Skip to 0 minutes and 1 second Lab experiment.
Skip to 0 minutes and 5 seconds A spiking experiment is set up in the laboratory as follows. 25 grammes of a pork sample is weighed and homogenised to with 225 mils diluting buffer in a Stomacher instrument.
Skip to 0 minutes and 28 seconds 10 of the 20 tubes are selected at random, and spiked with salmonella typhimurium culture.
Skip to 0 minutes and 37 seconds The other 10 samples are not spiked.
Skip to 0 minutes and 44 seconds Well 1 contains magnetic beads plus 1 mil of homogenised spiked or non-spiked pork sample.
Skip to 0 minutes and 53 seconds 1 mil of each of the 20 samples is then processed by Immunomagnetic Separation, or IMS, using the bead retriever instrument.
Skip to 1 minute and 3 seconds Mixing takes place for 30 minutes, during which time any salmonella present bind to the peptide-coated magnetic beads. Then the magnet is switched on, and beads are captured from the sample for transfer to well two.
Skip to 1 minute and 20 seconds Well 2. Beads are released into one mil of wash buffer, and washed for one minute with mixing, to remove food components and other non-target bacteria from the magnetic beads.
Skip to 1 minute and 35 seconds The magnet is then switched on, and beads are captured from the sample for transfer to well three.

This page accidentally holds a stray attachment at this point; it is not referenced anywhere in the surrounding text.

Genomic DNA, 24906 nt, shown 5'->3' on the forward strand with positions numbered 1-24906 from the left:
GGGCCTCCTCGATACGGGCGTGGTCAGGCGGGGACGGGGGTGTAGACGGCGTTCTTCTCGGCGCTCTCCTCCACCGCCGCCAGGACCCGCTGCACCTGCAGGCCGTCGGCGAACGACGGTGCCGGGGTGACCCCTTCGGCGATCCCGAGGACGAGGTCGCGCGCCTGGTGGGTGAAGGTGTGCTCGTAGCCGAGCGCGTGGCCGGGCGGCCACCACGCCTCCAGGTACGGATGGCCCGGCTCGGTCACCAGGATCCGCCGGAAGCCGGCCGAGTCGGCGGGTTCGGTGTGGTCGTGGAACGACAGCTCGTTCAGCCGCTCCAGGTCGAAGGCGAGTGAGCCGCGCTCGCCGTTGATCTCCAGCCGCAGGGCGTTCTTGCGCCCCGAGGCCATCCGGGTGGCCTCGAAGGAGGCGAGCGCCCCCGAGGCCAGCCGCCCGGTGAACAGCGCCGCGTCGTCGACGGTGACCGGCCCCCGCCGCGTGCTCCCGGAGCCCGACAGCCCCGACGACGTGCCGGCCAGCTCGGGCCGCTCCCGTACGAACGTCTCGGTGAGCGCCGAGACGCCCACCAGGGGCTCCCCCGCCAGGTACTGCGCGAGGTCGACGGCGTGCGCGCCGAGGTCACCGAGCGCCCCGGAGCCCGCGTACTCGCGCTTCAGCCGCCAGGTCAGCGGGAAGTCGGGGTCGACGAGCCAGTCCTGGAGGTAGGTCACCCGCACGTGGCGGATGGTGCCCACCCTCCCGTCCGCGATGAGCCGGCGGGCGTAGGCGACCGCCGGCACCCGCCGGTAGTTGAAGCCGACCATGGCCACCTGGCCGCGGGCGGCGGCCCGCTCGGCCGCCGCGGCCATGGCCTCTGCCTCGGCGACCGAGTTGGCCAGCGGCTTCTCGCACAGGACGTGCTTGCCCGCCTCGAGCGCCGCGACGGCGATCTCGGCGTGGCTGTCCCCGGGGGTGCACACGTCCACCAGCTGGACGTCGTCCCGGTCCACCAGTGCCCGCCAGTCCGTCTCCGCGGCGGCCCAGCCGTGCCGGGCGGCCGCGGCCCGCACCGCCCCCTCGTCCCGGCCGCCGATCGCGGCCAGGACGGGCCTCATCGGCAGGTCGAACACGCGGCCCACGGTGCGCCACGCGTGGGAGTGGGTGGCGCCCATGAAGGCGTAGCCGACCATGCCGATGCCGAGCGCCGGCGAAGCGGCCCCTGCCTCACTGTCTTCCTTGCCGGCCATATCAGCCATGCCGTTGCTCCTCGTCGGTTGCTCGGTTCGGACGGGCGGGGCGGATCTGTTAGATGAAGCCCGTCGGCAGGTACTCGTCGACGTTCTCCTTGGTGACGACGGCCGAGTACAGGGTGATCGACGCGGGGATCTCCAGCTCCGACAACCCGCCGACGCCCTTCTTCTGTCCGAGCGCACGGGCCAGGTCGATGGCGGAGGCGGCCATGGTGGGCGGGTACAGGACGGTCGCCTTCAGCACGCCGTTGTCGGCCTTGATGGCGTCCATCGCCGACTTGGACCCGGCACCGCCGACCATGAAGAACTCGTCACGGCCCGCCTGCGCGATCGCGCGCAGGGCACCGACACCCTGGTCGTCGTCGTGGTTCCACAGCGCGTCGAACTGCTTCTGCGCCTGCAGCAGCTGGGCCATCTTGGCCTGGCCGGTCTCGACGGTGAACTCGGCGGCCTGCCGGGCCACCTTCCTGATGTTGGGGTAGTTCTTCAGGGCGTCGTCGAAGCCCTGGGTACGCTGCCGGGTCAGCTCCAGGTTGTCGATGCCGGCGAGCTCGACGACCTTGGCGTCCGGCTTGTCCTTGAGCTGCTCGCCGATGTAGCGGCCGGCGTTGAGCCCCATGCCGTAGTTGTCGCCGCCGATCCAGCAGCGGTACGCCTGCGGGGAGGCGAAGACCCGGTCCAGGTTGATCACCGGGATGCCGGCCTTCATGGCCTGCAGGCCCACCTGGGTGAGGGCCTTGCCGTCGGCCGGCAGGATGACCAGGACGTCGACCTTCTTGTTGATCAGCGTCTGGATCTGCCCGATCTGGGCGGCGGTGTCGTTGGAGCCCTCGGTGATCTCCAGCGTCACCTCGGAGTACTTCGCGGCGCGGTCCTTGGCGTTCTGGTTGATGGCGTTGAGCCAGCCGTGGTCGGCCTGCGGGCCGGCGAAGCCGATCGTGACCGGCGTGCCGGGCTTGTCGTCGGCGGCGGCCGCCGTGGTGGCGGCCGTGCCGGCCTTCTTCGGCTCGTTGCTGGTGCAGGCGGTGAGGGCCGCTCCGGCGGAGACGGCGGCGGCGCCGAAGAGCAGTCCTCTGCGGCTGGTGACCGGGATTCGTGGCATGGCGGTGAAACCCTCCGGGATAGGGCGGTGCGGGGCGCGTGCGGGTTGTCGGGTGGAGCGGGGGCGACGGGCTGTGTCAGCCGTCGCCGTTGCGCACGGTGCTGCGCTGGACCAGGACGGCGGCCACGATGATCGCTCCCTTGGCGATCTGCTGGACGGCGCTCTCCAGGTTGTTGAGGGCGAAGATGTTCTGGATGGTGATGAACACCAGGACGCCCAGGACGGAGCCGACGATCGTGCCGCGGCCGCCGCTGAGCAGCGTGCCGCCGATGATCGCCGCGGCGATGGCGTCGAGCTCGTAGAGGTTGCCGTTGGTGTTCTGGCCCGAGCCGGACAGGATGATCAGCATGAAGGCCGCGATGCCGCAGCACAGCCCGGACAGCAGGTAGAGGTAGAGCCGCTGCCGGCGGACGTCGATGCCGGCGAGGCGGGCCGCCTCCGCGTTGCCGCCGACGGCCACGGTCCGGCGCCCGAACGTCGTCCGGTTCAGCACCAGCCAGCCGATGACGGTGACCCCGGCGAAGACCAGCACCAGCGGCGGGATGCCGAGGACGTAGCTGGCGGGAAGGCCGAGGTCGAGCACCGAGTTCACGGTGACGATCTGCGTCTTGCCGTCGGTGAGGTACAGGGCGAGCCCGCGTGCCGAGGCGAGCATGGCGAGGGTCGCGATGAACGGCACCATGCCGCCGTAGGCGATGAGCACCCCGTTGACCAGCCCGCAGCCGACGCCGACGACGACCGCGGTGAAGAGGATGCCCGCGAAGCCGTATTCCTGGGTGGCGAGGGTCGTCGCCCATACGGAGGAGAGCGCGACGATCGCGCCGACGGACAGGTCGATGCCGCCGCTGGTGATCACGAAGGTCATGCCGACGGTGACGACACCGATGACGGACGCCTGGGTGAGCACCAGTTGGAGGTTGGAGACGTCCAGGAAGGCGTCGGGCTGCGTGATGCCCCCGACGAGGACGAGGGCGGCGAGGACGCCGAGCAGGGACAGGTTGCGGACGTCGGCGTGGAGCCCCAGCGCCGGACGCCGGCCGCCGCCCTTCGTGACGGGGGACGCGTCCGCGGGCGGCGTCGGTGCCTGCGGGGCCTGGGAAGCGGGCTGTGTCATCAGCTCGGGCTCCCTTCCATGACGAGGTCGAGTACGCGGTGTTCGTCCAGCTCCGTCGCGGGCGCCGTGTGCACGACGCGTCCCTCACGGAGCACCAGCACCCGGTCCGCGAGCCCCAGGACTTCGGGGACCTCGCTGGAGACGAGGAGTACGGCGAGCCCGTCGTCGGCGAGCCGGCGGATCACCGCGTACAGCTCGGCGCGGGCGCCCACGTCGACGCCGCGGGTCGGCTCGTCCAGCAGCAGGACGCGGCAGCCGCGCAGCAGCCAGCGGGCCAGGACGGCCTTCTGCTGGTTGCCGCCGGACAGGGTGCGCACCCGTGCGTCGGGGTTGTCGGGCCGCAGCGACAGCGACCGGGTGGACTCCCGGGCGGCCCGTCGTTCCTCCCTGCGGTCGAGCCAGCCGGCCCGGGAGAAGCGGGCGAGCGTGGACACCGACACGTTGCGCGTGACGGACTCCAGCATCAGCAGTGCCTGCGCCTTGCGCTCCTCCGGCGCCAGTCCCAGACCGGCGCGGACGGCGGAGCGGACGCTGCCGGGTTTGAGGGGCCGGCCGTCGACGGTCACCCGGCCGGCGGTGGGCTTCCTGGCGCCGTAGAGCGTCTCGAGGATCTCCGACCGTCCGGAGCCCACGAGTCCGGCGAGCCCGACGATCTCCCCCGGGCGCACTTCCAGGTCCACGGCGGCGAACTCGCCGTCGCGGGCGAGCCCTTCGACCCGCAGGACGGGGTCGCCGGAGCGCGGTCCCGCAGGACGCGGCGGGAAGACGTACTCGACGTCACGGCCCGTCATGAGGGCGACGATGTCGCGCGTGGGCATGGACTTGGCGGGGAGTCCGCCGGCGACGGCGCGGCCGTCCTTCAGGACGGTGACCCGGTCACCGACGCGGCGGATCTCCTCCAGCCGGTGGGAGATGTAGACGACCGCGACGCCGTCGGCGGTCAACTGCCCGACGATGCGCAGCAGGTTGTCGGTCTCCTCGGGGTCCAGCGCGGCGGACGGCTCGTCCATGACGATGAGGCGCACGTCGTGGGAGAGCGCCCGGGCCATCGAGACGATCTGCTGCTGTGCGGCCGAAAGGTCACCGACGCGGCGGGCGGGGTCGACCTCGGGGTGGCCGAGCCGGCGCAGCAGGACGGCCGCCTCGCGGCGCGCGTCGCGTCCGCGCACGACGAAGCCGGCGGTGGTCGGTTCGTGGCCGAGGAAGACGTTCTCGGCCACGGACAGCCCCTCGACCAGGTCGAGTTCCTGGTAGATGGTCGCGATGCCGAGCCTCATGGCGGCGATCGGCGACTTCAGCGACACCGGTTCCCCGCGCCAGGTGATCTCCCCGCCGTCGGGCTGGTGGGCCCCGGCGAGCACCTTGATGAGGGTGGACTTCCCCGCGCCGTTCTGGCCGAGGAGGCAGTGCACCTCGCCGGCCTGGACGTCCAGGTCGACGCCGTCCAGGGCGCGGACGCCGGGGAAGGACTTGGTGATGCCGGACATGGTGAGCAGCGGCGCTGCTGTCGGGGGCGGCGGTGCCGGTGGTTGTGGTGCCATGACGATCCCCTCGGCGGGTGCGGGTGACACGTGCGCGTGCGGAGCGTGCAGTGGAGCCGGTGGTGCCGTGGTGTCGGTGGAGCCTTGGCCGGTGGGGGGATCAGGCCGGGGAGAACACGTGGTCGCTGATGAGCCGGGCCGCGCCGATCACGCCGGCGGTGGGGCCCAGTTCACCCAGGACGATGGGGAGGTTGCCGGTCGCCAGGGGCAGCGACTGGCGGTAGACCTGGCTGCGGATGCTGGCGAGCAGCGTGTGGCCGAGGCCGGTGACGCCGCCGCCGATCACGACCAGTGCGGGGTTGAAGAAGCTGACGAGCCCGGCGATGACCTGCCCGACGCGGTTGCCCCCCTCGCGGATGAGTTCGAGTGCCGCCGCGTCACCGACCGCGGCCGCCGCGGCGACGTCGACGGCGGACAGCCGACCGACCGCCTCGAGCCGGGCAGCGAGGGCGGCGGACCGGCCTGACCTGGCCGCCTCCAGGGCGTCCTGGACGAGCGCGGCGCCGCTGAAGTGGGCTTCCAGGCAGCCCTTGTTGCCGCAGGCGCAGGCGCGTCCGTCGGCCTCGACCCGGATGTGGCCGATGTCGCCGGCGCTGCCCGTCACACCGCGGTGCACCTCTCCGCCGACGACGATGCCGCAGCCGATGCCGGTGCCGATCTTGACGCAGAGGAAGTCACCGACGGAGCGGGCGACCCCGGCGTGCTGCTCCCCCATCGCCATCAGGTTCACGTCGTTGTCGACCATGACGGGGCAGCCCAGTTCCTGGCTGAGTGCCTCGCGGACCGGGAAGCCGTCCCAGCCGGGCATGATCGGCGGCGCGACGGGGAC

Skip to 1 minute and 43 seconds Well 3 is a second wash. Same process as in well 2.
Skip to 1 minute and 51 seconds The magnet is switched on. And beads are captured from the sample for transfer to well four.
Skip to 1 minute and 58 seconds Well 4. Beads are released into the final resuspension buffer, which for PCR is Tris-EDTA buffer.
Skip to 2 minutes and 10 seconds At the end of IMS, magnetic beads are resuspended in 100 microliters of buffer.
Skip to 2 minutes and 30 seconds DNA is extracted from any captured salmonella cells by heating samples at 100 degrees C for 10 minutes in the heating block.
Skip to 2 minutes and 45 seconds Salmonella-specific PCR is carried out on all samples. And the presence or absence of the expected PCR product is recorded after agarose gel electrophoresis.
Lab experiment: IMS-PCR testing for salmonella in pork
Immunomagnetic separation (IMS) is a technique used in food testing laboratories to isolate foodborne pathogens such as Salmonella spp. from food samples.
It permits the capture and concentration of a target pathogen by means of microscopic magnetic beads coated in either target-specific antibody or peptide binders.
The video demonstrates the application of IMS to facilitate the extraction of Salmonella cells within meat samples and subsequent quantification of the level of contamination by polymerase chain reaction (PCR) analysis.
If you have any comments about the method, or if you have used this technique before please share your thoughts in the discussion area.